Over the last two decades, moves toward 'inclusion' have prompted change in the formation of education policies, schooling structures and pedagogical practice. Yet, exclusion through the categorisation and segregation of students with diverse abilities has grown, particularly for students with challenging behaviour. This paper considers what has happened to inclusive education by focusing on three educational jurisdictions known to be experiencing different rates of growth in the identification of special educational needs: New South Wales (Australia), Alberta (Canada) and Finland (Europe). In our analysis, we consider the effects of competing policy forces that appear to thwart the development of inclusive schools in two of our case study regions.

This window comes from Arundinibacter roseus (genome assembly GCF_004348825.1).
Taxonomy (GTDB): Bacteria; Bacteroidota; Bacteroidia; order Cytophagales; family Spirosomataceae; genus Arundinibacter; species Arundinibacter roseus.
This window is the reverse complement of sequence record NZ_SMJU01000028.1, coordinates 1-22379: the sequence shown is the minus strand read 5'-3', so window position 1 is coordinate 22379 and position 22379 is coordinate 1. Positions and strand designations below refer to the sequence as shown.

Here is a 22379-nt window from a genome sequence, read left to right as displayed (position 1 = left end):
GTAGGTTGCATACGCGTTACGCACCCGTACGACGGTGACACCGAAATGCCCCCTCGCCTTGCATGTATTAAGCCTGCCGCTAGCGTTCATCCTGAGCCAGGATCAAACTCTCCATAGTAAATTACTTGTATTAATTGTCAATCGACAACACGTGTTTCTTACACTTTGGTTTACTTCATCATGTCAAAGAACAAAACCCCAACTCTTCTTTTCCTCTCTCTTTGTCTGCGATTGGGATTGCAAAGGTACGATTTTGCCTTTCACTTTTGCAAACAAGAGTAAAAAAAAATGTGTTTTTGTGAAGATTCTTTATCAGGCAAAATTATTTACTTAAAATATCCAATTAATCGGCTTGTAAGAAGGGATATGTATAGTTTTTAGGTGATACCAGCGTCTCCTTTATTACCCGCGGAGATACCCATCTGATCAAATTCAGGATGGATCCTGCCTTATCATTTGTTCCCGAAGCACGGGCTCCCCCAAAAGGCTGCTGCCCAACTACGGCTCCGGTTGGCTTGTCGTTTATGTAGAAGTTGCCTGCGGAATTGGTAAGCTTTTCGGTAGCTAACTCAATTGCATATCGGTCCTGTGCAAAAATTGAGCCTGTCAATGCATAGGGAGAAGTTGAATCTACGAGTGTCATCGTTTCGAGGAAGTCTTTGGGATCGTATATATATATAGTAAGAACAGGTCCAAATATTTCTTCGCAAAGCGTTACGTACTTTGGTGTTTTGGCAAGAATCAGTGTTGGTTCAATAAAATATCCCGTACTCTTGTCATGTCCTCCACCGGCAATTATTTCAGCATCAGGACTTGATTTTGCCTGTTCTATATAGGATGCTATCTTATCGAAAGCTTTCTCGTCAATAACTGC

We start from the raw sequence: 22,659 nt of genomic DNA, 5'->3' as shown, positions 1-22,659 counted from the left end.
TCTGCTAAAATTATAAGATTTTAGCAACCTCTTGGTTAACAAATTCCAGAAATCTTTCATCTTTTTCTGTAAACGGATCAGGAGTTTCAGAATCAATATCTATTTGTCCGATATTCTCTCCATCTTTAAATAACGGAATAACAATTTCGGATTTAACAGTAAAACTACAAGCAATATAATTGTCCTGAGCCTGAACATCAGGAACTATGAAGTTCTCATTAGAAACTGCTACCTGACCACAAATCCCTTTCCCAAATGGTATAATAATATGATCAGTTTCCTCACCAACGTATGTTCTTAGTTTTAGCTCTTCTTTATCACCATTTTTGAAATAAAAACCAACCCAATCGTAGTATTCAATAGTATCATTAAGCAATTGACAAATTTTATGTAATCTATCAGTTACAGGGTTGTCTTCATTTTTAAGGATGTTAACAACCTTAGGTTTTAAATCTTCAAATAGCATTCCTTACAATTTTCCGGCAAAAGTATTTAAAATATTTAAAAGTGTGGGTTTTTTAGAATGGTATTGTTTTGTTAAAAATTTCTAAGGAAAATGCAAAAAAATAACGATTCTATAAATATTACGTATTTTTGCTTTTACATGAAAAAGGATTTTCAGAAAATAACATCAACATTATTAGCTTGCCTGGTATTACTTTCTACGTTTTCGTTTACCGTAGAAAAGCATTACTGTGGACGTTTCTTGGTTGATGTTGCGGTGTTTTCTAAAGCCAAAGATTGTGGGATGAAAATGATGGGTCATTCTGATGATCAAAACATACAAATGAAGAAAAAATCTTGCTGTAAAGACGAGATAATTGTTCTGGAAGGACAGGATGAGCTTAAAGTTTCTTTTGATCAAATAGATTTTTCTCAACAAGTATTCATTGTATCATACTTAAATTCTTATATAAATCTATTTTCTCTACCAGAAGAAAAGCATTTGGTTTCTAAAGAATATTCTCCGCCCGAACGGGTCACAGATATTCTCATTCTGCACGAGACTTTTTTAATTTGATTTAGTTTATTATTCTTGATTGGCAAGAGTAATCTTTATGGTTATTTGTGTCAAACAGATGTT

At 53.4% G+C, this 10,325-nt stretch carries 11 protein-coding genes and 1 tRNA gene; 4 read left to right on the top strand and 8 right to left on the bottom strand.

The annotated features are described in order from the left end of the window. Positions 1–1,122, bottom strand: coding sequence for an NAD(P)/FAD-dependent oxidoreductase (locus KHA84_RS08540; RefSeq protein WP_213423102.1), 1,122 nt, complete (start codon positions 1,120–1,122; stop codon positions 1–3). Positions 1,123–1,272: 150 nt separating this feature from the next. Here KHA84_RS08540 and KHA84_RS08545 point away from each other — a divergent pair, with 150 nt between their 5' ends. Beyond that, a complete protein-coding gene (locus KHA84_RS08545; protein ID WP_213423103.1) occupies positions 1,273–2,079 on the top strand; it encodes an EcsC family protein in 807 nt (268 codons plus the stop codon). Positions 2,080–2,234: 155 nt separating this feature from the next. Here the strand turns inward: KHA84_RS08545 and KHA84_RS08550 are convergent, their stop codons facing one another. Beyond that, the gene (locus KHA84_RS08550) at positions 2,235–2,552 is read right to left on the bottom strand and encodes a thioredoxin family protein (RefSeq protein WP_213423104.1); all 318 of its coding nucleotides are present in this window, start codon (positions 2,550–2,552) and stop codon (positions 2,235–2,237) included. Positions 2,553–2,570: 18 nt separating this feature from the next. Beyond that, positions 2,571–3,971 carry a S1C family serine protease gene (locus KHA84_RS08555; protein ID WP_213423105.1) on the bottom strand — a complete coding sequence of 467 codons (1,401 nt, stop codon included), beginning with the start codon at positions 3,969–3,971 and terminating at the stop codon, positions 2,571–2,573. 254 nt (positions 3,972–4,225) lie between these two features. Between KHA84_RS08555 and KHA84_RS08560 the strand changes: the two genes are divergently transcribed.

- International comparative case study
- Special education